Google’s Diane Greene says the singularity won’t arrive in her sentient lifetime


Three out of four Google robots disagreed.

Google’s head of engineering, Ray Kurzweil, is known for espousing what’s known as the “technological singularity”: The idea that artificial intelligence will become so smart that it will take on a form that humans cannot foresee nor comprehend. It’s essentially the end of humanity as we know it.

Thankfully, at least one top Google exec doesn’t think it’s going to happen anytime soon.

“There’s a lot that machine learning can’t do that humans can do very, very well,” Diane Greene, head of Google’s cloud division, said in an interview at the Code Enterprise conference Tuesday in San Francisco.

“Nobody expected some of the advances we are seeing as quickly as we’re seeing them,” she added. “I don’t expect to see the Singularity in my sentient lifetime.”

For more context, the singularity hypothesis suggests humans will have to merge with machines and that machines will be able to upgrade themselves. With the rapid advances in machine learning (e.g., Apple’s Siri, Google Now, Amazon’s Alexa, self-driving car tech, etc.), the postulation is gaining steam among tech experts.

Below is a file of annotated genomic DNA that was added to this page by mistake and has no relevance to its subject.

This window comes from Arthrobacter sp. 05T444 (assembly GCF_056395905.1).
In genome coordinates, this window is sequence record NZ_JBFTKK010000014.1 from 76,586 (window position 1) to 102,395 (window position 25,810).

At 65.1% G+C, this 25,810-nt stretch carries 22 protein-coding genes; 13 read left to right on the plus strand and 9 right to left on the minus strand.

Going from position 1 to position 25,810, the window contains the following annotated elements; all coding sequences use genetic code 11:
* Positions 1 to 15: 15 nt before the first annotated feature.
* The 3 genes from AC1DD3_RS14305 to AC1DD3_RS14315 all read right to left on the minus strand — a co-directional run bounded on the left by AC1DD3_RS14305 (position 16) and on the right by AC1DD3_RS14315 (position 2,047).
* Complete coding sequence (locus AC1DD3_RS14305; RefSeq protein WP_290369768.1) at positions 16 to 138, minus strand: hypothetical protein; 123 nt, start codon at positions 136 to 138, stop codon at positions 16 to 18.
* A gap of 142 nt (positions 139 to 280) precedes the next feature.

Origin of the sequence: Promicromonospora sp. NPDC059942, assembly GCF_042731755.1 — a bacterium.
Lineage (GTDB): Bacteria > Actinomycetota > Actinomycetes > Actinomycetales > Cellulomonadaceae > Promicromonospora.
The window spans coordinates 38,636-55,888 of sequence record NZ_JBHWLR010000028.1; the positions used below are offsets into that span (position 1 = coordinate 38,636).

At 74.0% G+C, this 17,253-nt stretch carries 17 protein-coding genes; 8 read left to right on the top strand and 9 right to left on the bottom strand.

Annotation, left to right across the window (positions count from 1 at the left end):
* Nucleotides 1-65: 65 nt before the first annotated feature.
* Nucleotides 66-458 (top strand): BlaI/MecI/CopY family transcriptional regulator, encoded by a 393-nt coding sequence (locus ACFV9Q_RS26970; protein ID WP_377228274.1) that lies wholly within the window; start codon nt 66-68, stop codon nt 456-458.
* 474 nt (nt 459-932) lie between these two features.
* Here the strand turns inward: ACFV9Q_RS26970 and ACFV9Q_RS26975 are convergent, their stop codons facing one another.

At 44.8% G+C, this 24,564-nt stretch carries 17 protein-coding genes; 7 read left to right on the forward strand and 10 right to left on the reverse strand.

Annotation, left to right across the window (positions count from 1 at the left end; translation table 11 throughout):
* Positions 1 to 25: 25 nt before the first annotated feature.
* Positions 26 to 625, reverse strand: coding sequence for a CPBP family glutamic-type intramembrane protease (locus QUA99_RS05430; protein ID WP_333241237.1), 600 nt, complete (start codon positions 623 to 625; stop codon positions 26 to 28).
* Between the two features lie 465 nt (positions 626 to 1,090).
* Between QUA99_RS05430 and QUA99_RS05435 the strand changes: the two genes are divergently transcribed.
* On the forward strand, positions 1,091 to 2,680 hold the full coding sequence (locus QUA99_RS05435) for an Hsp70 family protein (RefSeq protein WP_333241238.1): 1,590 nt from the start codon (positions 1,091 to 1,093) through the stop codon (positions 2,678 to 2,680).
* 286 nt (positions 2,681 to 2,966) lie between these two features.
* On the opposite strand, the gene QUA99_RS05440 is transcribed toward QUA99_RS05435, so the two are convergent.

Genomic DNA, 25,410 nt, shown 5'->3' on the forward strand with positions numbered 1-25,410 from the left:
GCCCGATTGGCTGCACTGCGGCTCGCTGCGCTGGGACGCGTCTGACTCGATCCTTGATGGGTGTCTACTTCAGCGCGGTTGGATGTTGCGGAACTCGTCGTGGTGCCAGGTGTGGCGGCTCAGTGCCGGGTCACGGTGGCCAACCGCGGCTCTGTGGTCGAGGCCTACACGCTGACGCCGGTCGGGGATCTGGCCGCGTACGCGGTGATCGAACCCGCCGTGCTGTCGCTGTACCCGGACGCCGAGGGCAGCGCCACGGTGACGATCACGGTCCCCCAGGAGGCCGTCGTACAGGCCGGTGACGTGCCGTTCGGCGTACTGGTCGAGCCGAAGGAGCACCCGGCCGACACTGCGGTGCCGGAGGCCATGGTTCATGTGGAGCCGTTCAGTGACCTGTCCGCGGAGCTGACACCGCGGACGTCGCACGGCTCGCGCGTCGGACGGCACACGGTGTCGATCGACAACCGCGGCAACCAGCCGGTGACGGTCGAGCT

Whether or not the singularity is near, Google isn’t going to stop growing anytime soon, and lot of that growth is happening in the cloud. In late September it piled all its enterprise tools into a single bucket, Google Cloud, headed up by Diane Greene, who also sits on Google’s board.

It’s not just Drive and Docs under the Cloud umbrella — Google is also throwing Android phones and Chromebook laptops under its Cloud brand, too.

According to Greene, Microsoft Azure and Amazon Web Services enterprise software only serve 5 percent of the IT market, which means Google sees enterprise software as a rather untapped market. And when it comes to sharable, cloud-based documents and storage, Google Docs and Drive don’t really have a competitor.

Greene said Google Cloud is competing against Amazon and Microsoft, but for different reasons. “I think with Amazon, people have been using them longer and so they have more familiarity,” said Greene. But with Microsoft, Google is competing with “their footprint and presence with every enterprise. They’re formidable competitors.”

Earlier Tuesday, Google announced it had hired two prominent women as part of Greene’s organization, leading its machine learning and artificial intelligence efforts: Stanford researcher Fei-Fei Lee and Jia Li, who was previously head of research at Snapchat parent Snap.

One of its first new machine learning products from Google’s team is a “Jobs API,” designed to help companies looking to hire hundreds of workers at a time. Google says Career Builder, Dice and FedEx all plan to use the new service.

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